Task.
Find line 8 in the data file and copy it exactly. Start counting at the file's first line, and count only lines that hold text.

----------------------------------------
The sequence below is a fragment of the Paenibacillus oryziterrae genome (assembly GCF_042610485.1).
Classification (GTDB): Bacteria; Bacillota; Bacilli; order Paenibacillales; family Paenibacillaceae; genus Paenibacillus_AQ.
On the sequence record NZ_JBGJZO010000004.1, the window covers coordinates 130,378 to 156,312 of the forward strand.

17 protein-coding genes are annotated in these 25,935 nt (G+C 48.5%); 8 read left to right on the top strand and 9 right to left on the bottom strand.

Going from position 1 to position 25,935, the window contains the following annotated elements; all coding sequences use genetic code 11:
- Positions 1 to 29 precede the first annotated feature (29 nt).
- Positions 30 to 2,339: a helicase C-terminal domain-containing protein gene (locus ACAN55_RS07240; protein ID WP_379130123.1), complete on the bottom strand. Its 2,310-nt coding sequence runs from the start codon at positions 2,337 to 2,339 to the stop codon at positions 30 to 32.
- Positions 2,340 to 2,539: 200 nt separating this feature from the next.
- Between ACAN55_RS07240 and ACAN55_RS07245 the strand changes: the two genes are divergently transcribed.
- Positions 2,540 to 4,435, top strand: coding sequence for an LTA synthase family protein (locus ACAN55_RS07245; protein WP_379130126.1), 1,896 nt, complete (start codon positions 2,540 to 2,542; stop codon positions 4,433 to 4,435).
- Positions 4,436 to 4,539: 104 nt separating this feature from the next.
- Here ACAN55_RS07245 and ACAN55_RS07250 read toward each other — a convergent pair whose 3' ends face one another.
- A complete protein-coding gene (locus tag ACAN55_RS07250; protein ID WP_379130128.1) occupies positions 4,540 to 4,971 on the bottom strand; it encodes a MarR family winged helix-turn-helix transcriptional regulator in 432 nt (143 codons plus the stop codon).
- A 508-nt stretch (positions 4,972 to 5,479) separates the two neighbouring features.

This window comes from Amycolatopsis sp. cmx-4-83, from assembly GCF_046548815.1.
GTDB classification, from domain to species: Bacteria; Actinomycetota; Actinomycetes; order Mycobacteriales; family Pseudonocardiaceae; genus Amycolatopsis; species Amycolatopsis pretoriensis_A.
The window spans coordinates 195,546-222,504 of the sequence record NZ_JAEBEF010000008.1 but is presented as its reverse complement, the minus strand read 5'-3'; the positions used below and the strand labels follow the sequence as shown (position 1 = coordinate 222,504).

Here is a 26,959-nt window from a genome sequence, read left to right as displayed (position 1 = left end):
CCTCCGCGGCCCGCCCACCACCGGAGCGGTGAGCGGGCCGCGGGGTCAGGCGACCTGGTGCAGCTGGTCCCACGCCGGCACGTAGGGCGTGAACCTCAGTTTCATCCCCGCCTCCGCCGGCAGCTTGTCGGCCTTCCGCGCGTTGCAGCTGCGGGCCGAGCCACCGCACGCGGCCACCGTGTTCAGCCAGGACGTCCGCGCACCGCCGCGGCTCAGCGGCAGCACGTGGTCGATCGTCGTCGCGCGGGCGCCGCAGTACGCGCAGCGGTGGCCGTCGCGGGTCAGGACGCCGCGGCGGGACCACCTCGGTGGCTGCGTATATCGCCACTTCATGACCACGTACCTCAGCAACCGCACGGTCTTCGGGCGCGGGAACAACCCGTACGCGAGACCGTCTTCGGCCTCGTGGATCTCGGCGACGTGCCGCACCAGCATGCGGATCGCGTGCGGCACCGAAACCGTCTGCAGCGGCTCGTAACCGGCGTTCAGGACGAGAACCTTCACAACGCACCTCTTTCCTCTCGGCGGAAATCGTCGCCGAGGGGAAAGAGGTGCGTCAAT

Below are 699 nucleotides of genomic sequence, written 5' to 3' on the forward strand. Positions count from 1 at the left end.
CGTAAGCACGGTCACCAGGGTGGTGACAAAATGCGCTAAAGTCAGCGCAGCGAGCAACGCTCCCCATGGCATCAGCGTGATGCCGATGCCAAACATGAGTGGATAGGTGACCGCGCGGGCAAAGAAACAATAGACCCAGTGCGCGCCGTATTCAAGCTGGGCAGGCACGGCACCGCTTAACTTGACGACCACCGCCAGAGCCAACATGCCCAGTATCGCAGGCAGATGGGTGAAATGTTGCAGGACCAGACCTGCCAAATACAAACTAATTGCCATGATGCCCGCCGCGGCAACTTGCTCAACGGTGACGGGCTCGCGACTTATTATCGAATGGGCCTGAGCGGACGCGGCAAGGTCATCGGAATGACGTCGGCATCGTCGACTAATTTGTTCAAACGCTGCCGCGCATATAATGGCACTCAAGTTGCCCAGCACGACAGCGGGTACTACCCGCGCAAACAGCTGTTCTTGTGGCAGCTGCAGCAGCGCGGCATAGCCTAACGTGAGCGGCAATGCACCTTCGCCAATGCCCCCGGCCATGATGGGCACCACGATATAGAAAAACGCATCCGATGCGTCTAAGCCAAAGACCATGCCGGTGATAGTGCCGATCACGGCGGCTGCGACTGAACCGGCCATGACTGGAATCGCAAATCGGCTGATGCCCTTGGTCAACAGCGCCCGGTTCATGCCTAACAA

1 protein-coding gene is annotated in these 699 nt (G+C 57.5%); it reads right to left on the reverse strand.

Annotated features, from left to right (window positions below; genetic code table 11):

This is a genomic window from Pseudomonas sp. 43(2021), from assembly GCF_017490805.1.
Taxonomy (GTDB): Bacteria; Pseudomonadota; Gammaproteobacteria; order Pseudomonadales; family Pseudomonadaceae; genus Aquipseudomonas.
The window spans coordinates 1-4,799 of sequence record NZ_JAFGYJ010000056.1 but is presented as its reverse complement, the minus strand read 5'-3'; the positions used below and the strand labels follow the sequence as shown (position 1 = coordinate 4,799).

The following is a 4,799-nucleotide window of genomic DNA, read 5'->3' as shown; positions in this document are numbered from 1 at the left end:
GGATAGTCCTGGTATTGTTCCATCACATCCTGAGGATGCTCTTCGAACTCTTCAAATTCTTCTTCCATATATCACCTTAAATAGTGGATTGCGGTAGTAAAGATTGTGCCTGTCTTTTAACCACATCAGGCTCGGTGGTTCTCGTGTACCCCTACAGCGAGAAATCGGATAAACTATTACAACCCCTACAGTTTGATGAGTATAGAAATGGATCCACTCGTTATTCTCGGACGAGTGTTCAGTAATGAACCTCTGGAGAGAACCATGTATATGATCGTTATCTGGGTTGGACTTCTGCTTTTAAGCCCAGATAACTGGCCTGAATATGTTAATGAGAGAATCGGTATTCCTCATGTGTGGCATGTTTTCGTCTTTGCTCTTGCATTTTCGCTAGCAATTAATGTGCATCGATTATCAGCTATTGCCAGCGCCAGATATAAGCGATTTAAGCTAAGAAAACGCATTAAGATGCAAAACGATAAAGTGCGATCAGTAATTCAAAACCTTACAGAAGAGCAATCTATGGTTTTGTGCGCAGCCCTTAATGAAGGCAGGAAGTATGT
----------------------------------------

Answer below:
- Positions 2,340 to 2,539: 200 nt separating this feature from the next.